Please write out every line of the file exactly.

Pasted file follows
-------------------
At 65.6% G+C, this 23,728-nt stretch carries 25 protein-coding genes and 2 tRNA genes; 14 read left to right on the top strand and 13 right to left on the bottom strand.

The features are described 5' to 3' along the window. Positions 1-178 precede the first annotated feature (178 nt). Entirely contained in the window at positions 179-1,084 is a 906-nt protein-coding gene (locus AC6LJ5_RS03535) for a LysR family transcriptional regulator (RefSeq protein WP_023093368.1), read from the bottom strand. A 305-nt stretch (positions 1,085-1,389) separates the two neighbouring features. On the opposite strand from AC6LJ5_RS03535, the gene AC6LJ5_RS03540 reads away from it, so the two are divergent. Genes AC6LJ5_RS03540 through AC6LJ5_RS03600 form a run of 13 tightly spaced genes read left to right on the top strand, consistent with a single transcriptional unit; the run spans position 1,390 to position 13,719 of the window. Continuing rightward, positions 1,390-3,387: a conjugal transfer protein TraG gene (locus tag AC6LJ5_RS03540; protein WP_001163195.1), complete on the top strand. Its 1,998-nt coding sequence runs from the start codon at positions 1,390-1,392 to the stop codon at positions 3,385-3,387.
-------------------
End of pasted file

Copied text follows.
At 65.6% G+C, this 23,728-nt stretch carries 25 protein-coding genes and 2 tRNA genes; 14 read left to right on the top strand and 13 right to left on the bottom strand.

The features are described 5' to 3' along the window. Positions 1-178 precede the first annotated feature (178 nt). Entirely contained in the window at positions 179-1,084 is a 906-nt protein-coding gene (locus AC6LJ5_RS03535) for a LysR family transcriptional regulator (RefSeq protein WP_023093368.1), read from the bottom strand. A 305-nt stretch (positions 1,085-1,389) separates the two neighbouring features. On the opposite strand from AC6LJ5_RS03535, the gene AC6LJ5_RS03540 reads away from it, so the two are divergent. Genes AC6LJ5_RS03540 through AC6LJ5_RS03600 form a run of 13 tightly spaced genes read left to right on the top strand, consistent with a single transcriptional unit; the run spans position 1,390 to position 13,719 of the window. Continuing rightward, positions 1,390-3,387: a conjugal transfer protein TraG gene (locus tag AC6LJ5_RS03540; protein WP_001163195.1), complete on the top strand. Its 1,998-nt coding sequence runs from the start codon at positions 1,390-1,392 to the stop codon at positions 3,385-3,387.